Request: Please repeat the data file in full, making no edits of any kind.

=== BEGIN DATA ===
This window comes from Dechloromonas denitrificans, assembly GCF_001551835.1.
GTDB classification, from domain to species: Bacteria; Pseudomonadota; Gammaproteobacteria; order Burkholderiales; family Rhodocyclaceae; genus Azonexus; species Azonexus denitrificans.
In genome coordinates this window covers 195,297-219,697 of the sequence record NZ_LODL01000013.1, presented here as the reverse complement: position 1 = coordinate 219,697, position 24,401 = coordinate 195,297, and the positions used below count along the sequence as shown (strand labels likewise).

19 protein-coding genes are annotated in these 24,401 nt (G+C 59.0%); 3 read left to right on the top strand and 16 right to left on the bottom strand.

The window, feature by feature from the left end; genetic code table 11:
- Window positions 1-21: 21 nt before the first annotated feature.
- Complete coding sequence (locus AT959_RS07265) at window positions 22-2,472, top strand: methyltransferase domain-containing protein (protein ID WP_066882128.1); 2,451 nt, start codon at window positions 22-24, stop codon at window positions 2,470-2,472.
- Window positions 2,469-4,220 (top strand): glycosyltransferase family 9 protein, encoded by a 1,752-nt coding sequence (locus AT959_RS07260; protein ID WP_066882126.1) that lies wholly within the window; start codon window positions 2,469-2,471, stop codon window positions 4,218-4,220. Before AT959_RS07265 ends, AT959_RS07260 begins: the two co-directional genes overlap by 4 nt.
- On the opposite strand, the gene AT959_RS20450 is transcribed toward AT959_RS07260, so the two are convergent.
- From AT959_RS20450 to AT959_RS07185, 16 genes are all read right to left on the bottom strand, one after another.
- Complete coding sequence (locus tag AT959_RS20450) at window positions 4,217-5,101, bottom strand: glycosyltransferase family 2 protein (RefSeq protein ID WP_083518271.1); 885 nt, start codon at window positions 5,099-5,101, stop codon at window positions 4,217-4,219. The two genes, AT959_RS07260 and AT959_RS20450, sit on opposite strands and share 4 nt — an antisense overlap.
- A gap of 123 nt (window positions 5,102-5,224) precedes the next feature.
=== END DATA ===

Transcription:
This window comes from Dechloromonas denitrificans, assembly GCF_001551835.1.
GTDB classification, from domain to species: Bacteria; Pseudomonadota; Gammaproteobacteria; order Burkholderiales; family Rhodocyclaceae; genus Azonexus; species Azonexus denitrificans.
In genome coordinates this window covers 195,297-219,697 of the sequence record NZ_LODL01000013.1, presented here as the reverse complement: position 1 = coordinate 219,697, position 24,401 = coordinate 195,297, and the positions used below count along the sequence as shown (strand labels likewise).

19 protein-coding genes are annotated in these 24,401 nt (G+C 59.0%); 3 read left to right on the top strand and 16 right to left on the bottom strand.

The window, feature by feature from the left end; genetic code table 11:
- Window positions 1-21: 21 nt before the first annotated feature.
- Complete coding sequence (locus AT959_RS07265) at window positions 22-2,472, top strand: methyltransferase domain-containing protein (protein ID WP_066882128.1); 2,451 nt, start codon at window positions 22-24, stop codon at window positions 2,470-2,472.
- Window positions 2,469-4,220 (top strand): glycosyltransferase family 9 protein, encoded by a 1,752-nt coding sequence (locus AT959_RS07260; protein ID WP_066882126.1) that lies wholly within the window; start codon window positions 2,469-2,471, stop codon window positions 4,218-4,220. Before AT959_RS07265 ends, AT959_RS07260 begins: the two co-directional genes overlap by 4 nt.
- On the opposite strand, the gene AT959_RS20450 is transcribed toward AT959_RS07260, so the two are convergent.
- From AT959_RS20450 to AT959_RS07185, 16 genes are all read right to left on the bottom strand, one after another.
- Complete coding sequence (locus tag AT959_RS20450) at window positions 4,217-5,101, bottom strand: glycosyltransferase family 2 protein (RefSeq protein ID WP_083518271.1); 885 nt, start codon at window positions 5,099-5,101, stop codon at window positions 4,217-4,219. The two genes, AT959_RS07260 and AT959_RS20450, sit on opposite strands and share 4 nt — an antisense overlap.
- A gap of 123 nt (window positions 5,102-5,224) precedes the next feature.